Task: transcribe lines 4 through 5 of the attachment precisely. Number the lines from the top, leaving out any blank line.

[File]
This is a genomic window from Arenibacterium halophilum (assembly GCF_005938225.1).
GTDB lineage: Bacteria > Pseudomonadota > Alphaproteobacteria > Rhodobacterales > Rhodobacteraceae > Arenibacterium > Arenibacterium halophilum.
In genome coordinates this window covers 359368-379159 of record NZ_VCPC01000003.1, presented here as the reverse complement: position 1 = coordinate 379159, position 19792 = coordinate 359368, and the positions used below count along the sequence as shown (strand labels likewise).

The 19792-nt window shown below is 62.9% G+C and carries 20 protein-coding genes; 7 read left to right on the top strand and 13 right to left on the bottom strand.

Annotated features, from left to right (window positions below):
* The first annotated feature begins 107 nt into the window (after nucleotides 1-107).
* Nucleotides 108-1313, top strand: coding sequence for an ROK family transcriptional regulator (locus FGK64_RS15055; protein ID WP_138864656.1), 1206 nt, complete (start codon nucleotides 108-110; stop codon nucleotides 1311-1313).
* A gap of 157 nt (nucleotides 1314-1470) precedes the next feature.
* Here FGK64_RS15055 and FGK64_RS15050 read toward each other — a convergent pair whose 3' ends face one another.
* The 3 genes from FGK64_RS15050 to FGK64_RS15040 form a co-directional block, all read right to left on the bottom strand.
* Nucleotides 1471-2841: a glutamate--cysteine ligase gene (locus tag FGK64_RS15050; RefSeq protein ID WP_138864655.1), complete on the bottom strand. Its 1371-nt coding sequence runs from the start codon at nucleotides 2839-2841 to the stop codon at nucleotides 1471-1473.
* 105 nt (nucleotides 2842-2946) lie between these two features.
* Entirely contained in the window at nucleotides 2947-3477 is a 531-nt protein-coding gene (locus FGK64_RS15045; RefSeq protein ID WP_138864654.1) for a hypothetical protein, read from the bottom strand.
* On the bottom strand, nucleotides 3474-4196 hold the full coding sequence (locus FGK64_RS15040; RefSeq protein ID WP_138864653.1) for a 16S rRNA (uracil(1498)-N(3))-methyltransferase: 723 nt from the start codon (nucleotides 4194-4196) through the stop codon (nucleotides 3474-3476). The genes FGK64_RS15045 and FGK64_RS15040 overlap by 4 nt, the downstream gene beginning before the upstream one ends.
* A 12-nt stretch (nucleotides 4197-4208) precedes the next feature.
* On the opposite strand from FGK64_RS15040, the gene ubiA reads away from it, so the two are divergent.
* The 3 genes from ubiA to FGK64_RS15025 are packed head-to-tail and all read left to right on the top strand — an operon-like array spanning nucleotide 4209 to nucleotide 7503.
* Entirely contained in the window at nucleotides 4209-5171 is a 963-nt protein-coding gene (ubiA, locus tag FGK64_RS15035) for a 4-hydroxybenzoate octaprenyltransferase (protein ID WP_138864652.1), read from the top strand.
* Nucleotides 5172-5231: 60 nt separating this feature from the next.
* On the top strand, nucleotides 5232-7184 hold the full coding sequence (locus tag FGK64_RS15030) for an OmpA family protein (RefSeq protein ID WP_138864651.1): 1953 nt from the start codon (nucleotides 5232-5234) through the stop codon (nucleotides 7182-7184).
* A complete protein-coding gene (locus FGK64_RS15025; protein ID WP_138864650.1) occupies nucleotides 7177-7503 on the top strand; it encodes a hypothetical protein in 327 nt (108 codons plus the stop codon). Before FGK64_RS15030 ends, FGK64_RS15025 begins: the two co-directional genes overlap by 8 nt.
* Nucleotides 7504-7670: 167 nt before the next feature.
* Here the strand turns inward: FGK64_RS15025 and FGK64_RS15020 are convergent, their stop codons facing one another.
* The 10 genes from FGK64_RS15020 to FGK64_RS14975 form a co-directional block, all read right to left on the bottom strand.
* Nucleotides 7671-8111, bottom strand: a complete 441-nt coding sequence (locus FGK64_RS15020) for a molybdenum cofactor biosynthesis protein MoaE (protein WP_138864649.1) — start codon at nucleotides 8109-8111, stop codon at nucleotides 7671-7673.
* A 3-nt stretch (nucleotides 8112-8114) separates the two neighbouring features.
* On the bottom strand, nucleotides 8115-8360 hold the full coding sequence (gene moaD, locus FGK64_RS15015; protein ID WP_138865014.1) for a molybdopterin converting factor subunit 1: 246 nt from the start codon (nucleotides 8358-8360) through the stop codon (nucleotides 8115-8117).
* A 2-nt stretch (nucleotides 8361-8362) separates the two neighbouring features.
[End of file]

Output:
The 19792-nt window shown below is 62.9% G+C and carries 20 protein-coding genes; 7 read left to right on the top strand and 13 right to left on the bottom strand.

Annotated features, from left to right (window positions below):